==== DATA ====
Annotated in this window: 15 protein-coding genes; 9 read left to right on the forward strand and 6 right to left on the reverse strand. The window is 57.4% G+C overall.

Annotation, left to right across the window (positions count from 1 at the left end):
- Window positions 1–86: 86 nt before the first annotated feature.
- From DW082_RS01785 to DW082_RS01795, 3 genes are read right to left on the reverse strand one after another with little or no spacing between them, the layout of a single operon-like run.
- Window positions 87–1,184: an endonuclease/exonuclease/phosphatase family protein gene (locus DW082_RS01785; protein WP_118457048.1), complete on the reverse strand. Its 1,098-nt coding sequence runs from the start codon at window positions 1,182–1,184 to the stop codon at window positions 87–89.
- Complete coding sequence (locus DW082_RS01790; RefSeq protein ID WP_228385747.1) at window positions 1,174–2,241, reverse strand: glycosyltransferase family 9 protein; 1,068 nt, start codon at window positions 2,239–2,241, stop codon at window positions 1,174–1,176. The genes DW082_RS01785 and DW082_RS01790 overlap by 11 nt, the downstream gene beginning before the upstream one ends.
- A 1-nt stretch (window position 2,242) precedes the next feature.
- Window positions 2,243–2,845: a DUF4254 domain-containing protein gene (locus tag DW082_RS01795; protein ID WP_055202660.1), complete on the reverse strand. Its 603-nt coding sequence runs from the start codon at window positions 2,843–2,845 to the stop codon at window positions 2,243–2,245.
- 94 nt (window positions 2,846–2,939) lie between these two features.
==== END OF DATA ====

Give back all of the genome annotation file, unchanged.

Annotated in this window: 15 protein-coding genes; 9 read left to right on the forward strand and 6 right to left on the reverse strand. The window is 57.4% G+C overall.

Annotation, left to right across the window (positions count from 1 at the left end):
- Window positions 1–86: 86 nt before the first annotated feature.
- From DW082_RS01785 to DW082_RS01795, 3 genes are read right to left on the reverse strand one after another with little or no spacing between them, the layout of a single operon-like run.
- Window positions 87–1,184: an endonuclease/exonuclease/phosphatase family protein gene (locus DW082_RS01785; protein WP_118457048.1), complete on the reverse strand. Its 1,098-nt coding sequence runs from the start codon at window positions 1,182–1,184 to the stop codon at window positions 87–89.
- Complete coding sequence (locus DW082_RS01790; RefSeq protein ID WP_228385747.1) at window positions 1,174–2,241, reverse strand: glycosyltransferase family 9 protein; 1,068 nt, start codon at window positions 2,239–2,241, stop codon at window positions 1,174–1,176. The genes DW082_RS01785 and DW082_RS01790 overlap by 11 nt, the downstream gene beginning before the upstream one ends.
- A 1-nt stretch (window position 2,242) precedes the next feature.
- Window positions 2,243–2,845: a DUF4254 domain-containing protein gene (locus tag DW082_RS01795; protein ID WP_055202660.1), complete on the reverse strand. Its 603-nt coding sequence runs from the start codon at window positions 2,843–2,845 to the stop codon at window positions 2,243–2,245.
- 94 nt (window positions 2,846–2,939) lie between these two features.